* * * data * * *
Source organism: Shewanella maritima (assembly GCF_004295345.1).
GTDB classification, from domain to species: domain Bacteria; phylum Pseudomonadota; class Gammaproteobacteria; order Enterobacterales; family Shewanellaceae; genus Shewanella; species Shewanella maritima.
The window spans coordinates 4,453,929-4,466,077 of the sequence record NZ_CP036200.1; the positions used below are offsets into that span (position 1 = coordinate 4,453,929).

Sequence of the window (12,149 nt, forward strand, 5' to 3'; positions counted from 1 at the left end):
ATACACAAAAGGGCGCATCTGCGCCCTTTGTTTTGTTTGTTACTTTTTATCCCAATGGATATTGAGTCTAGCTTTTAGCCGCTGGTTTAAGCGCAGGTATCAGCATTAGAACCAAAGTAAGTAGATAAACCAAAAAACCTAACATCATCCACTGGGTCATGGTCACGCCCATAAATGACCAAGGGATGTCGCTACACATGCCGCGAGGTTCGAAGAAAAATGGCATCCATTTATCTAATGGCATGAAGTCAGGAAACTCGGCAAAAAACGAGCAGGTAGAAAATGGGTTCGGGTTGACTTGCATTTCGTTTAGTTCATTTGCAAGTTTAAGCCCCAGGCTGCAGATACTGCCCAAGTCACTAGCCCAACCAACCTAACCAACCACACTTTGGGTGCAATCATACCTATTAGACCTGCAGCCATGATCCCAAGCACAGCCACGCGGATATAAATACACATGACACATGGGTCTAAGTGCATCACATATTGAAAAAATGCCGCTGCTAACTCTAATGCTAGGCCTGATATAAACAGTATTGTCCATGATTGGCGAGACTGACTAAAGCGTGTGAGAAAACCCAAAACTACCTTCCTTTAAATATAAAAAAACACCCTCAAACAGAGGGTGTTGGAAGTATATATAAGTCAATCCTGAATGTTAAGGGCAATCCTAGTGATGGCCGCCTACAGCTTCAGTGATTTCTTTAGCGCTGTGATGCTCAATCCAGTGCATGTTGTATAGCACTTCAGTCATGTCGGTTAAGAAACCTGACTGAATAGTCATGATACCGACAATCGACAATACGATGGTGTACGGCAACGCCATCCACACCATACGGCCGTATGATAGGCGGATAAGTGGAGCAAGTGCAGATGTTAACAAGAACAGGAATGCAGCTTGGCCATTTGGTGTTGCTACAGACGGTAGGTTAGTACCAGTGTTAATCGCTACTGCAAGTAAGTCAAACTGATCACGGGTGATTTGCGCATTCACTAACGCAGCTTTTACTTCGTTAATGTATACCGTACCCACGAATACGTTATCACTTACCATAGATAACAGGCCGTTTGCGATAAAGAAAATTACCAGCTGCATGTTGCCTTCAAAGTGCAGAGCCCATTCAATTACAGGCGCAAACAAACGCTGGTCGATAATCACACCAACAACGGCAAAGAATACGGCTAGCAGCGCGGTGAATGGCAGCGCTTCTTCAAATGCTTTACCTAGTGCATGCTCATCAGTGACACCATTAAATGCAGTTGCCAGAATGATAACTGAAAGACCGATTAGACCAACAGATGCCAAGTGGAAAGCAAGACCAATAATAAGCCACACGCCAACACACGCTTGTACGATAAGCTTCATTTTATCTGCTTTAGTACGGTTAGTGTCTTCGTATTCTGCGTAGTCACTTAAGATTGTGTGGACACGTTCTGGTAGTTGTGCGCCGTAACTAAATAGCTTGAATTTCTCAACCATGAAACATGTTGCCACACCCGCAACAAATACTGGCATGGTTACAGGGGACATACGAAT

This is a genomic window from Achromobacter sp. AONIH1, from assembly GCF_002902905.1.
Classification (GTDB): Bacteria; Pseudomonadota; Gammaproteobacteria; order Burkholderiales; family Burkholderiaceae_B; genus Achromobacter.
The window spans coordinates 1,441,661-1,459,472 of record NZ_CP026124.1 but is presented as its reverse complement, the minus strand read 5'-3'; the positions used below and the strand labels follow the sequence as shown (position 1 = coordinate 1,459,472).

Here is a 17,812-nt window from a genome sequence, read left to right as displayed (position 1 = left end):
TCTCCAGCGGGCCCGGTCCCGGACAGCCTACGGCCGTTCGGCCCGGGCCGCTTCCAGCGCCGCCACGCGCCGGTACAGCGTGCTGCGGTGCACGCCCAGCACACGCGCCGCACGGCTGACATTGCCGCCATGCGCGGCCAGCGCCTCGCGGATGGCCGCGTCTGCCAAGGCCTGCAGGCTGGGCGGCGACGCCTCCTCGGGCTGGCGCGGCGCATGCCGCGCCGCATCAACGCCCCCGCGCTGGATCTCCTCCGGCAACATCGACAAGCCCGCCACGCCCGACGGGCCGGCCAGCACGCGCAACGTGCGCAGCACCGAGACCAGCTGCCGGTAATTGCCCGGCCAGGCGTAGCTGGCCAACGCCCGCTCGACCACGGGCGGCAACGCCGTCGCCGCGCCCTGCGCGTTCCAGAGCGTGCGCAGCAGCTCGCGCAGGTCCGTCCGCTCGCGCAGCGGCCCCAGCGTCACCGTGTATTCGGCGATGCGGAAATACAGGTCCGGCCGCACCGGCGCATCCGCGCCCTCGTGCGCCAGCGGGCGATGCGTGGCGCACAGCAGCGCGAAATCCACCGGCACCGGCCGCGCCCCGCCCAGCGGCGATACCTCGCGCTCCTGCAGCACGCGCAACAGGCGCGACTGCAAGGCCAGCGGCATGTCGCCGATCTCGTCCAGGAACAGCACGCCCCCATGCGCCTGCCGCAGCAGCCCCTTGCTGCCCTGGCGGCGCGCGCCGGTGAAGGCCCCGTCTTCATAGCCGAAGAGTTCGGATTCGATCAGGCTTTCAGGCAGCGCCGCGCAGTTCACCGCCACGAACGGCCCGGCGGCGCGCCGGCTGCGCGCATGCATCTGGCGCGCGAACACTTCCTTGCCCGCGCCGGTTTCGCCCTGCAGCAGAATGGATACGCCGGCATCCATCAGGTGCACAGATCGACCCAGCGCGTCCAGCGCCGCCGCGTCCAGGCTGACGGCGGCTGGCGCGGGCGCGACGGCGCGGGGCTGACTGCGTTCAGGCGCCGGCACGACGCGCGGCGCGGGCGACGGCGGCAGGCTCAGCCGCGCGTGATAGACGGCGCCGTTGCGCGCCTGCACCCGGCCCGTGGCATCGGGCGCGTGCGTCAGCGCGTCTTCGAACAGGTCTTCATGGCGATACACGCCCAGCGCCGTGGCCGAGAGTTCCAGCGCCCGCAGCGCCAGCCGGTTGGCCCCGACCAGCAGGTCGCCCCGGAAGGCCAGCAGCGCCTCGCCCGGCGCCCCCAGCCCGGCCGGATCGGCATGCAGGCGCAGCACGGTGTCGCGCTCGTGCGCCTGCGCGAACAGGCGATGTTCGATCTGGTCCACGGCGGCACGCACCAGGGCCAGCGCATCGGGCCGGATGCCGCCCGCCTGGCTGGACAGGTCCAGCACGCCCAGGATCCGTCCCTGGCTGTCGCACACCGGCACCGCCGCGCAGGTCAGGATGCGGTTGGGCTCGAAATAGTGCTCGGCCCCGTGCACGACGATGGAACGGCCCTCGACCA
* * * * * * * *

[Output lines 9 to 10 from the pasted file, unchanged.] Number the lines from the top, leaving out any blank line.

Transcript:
Here is a 17,812-nt window from a genome sequence, read left to right as displayed (position 1 = left end):
TCTCCAGCGGGCCCGGTCCCGGACAGCCTACGGCCGTTCGGCCCGGGCCGCTTCCAGCGCCGCCACGCGCCGGTACAGCGTGCTGCGGTGCACGCCCAGCACACGCGCCGCACGGCTGACATTGCCGCCATGCGCGGCCAGCGCCTCGCGGATGGCCGCGTCTGCCAAGGCCTGCAGGCTGGGCGGCGACGCCTCCTCGGGCTGGCGCGGCGCATGCCGCGCCGCATCAACGCCCCCGCGCTGGATCTCCTCCGGCAACATCGACAAGCCCGCCACGCCCGACGGGCCGGCCAGCACGCGCAACGTGCGCAGCACCGAGACCAGCTGCCGGTAATTGCCCGGCCAGGCGTAGCTGGCCAACGCCCGCTCGACCACGGGCGGCAACGCCGTCGCCGCGCCCTGCGCGTTCCAGAGCGTGCGCAGCAGCTCGCGCAGGTCCGTCCGCTCGCGCAGCGGCCCCAGCGTCACCGTGTATTCGGCGATGCGGAAATACAGGTCCGGCCGCACCGGCGCATCCGCGCCCTCGTGCGCCAGCGGGCGATGCGTGGCGCACAGCAGCGCGAAATCCACCGGCACCGGCCGCGCCCCGCCCAGCGGCGATACCTCGCGCTCCTGCAGCACGCGCAACAGGCGCGACTGCAAGGCCAGCGGCATGTCGCCGATCTCGTCCAGGAACAGCACGCCCCCATGCGCCTGCCGCAGCAGCCCCTTGCTGCCCTGGCGGCGCGCGCCGGTGAAGGCCCCGTCTTCATAGCCGAAGAGTTCGGATTCGATCAGGCTTTCAGGCAGCGCCGCGCAGTTCACCGCCACGAACGGCCCGGCGGCGCGCCGGCTGCGCGCATGCATCTGGCGCGCGAACACTTCCTTGCCCGCGCCGGTTTCGCCCTGCAGCAGAATGGATACGCCGGCATCCATCAGGTGCACAGATCGACCCAGCGCGTCCAGCGCCGCCGCGTCCAGGCTGACGGCGGCTGGCGCGGGCGCGACGGCGCGGGGCTGACTGCGTTCAGGCGCCGGCACGACGCGCGGCGCGGGCGACGGCGGCAGGCTCAGCCGCGCGTGATAGACGGCGCCGTTGCGCGCCTGCACCCGGCCCGTGGCATCGGGCGCGTGCGTCAGCGCGTCTTCGAACAGGTCTTCATGGCGATACACGCCCAGCGCCGTGGCCGAGAGTTCCAGCGCCCGCAGCGCCAGCCGGTTGGCCCCGACCAGCAGGTCGCCCCGGAAGGCCAGCAGCGCCTCGCCCGGCGCCCCCAGCCCGGCCGGATCGGCATGCAGGCGCAGCACGGTGTCGCGCTCGTGCGCCTGCGCGAACAGGCGATGTTCGATCTGGTCCACGGCGGCACGCACCAGGGCCAGCGCATCGGGCCGGATGCCGCCCGCCTGGCTGGACAGGTCCAGCACGCCCAGGATCCGTCCCTGGCTGTCGCACACCGGCACCGCCGCGCAGGTCAGGATGCGGTTGGGCTCGAAATAGTGCTCGGCCCCGTGCACGACGATGGAACGGCCCTCGACCA